While our personal rooting and custom ROM days may be behind us, for now, there will always be a large group of folks who enjoy the tinkering side of Android. In big news today for these folks, we have learned that the developer behind Xposed is teasing a release for devices running Android 5.0+, aka devices running ART.
Xposed is a powerful tool once placed on your device. While it does require root, it allows for soft modifications to be installed like applications, making it easy to change up your device’s look and how it runs. There is no more flashing of ROMs, which takes away a lot of the dangers and stress involved with rooting. (more…)
Last week I had the chance to hang out with Kellen and Tim while I was visiting family in Portland. One of the things that we talked about was what it was like to be an Android enthusiast back in 2009 and on. Back then, Android was about rooting, installing custom ROMs and kernels, customizing your device, and pushing the limits of the hardware.
It was also about not using an iPhone; at the time the iPhone was considered the state of the art device, and it would arguably continue to be a superior overall package for several years. While the iPhone had more apps and a more established ecosystem, the Motorola Droid boasted both a physical and software keyboard, real multitasking (it’s hard to remember now, but the iPhone didn’t get real multitasking until iOS 4), a higher resolution camera with a flash, customizable home screens with widgets, expandable storage, and a user-replaceable battery. It was the antithesis of the iPhone in so many ways, and those of us that used it were proud to say we didn’t use iPhones.
As I was reflecting on this, I began to wonder what it means to be an Android enthusiast today. How much has changed and how much has stayed the same? Read on for my top five things Android enthusiasts care about in 2015. (more…)
Throughout the day, thanks to topics like the Nexus 6 having encryption that can’t be turned off without taking matters into your own hands, we have seen the emergence of a healthy discussion around the topic of tinkering. When we say “tinkering,” we are talking about understanding adb commands, flashing recoveries or images or ROMs, and generally deciding that you can make your phone better than it is out of the box. As the conversation has grown, a number of readers have taken it back to what we used to consider to be the initial step in becoming a tinkerer, and that’s through rooting a phone. And that thought has revived this poll question, which we try to run at least once a year, but haven’t seen December of 2013. In other words, it’s time.
So, let’s do this. In the poll below, all you have to do is answer by choosing if you are “rooted” or “non-rooted.” From there, to continue this conversation, feel free to jump into the comments section and talk about the phone you own, if you are rooted or non-rooted, why you fall into either of those categories, etc.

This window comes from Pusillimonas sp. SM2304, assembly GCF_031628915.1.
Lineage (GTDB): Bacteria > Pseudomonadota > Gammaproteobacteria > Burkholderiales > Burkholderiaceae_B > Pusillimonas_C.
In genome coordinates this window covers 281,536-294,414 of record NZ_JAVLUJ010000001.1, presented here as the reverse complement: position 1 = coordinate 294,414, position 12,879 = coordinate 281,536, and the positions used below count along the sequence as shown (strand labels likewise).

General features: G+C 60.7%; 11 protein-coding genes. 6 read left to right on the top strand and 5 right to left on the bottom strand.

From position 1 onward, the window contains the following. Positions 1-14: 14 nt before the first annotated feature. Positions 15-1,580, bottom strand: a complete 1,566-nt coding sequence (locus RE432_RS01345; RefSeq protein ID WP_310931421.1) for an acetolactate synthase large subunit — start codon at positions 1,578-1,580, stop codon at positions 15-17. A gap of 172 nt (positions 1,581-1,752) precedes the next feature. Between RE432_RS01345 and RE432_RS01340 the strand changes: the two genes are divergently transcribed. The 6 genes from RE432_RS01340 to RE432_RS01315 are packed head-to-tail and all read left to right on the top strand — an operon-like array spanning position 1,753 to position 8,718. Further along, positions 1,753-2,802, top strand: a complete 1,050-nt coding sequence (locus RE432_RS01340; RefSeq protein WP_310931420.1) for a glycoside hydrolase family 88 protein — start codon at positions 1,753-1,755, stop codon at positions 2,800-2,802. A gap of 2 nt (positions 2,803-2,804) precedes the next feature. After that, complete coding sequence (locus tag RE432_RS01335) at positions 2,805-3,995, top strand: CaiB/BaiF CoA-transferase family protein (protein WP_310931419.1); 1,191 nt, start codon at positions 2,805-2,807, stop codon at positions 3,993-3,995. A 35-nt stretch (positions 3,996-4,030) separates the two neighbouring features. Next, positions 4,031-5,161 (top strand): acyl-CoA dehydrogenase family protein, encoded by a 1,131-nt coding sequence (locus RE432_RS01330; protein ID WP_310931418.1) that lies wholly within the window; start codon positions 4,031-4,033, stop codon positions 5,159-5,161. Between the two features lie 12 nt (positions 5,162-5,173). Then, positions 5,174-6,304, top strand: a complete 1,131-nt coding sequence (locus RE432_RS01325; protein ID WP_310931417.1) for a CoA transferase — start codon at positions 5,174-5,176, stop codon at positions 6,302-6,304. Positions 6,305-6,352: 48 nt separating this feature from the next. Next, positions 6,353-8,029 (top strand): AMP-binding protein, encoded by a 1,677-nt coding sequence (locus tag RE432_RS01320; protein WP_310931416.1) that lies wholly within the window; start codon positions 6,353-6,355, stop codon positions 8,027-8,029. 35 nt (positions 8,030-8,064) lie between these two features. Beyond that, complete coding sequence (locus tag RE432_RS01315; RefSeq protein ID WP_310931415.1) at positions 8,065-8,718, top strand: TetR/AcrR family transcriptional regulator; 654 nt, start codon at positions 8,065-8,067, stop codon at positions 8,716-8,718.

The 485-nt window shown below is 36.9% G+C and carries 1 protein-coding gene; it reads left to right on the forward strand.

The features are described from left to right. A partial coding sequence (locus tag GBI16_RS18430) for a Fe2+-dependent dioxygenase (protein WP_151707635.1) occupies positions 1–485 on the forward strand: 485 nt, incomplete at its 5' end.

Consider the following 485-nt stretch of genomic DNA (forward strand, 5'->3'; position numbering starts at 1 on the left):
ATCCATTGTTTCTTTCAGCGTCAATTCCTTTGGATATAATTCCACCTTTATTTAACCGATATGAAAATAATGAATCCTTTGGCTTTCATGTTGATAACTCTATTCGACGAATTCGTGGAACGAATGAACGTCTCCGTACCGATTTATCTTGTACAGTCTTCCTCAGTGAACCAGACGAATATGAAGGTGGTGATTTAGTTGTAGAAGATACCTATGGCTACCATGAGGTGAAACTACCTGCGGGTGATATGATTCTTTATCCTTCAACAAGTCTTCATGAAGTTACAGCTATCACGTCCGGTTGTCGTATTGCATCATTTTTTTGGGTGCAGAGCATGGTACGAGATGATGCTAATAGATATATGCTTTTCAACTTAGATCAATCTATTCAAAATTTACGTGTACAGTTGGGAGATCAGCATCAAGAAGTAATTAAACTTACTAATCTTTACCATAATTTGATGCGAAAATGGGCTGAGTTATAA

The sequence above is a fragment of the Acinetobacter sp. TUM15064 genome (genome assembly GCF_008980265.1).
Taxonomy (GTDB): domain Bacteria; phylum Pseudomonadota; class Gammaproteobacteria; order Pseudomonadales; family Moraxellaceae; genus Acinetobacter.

If you were to ask me why I buy Nexus phones and tablets (outside of the fact that it is my job to own them), I would answer with the following in no particular order. I like stock Android better than manufacturer skins. I like swift updates to the newest versions of Android. I typically like the designs used in Nexus devices. I like to see what new technologies that Google has incorporated in the latest Nexus devices and Android platform, since Nexus devices almost always try to highlight something new in mobile. Before the Nexus 6, I was also a big fan of the low price tags that accompanied Nexus devices. And, well, that’s it. Those are the reasons.
You will notice I didn’t mention the words flash, ROM, root, recovery, bootloader, adb, SDK, boot.img, kernel, or forum. I didn’t mention those, because I buy Nexus devices for reasons that don’t involve tinkering, hacking, flashing, unlocking, and tweaking. I buy Nexus devices because I want to use them like someone would use a Galaxy S5 or Moto X or G3. I like the untouched, out of box experience. (more…)
If you buy one of the new Nexus devices – the Nexus 9 or Nexus 6 – and plan to unlock its bootloader upon first boot, so that you can get to tinkering, understand that you may have to enable the “OEM unlock” command that would typically be used to accomplish that task. In Android 5.0 “Lollipop,” Google has added a check box under Developer Options that enables the OEM unlock command to work. If that box isn’t checked, then I would imagine you will see an error during the bootloader unlock process. (more…)
If you own an LG G3 – we are talking any variant – and are into custom recoveries, ROMs, that sort of thing, then you should probably have already installed Bump. Created by Team Codefire, Bump allows you to boot into a full TWRP custom recovery and flash ROMs as you please, sort of like if you had a full bootloader unlock. As I just mentioned, this should work with all carrier variants (including Verizon’s), you just need to be rooted first (and work through a little adb with a recovery.img). (more…)
Own an LG G3? Want to root it with a 1-click app? Stump Root is for you.
Put together by TeamAndIRC and friends, Stump Root can root your G3 with the touch of a button, followed by a reboot, and then the installation of SuperSU from Google Play. It seriously, is that simple. (more…)
The phone isn’t all that old here in the US, but already the LG G3 has been rooted on AT&T and Verizon. For anyone who is still keen on tweaking their phones and throwing on custom ROMs in the future (once a custom recovery is released), this is great news for you. (more…)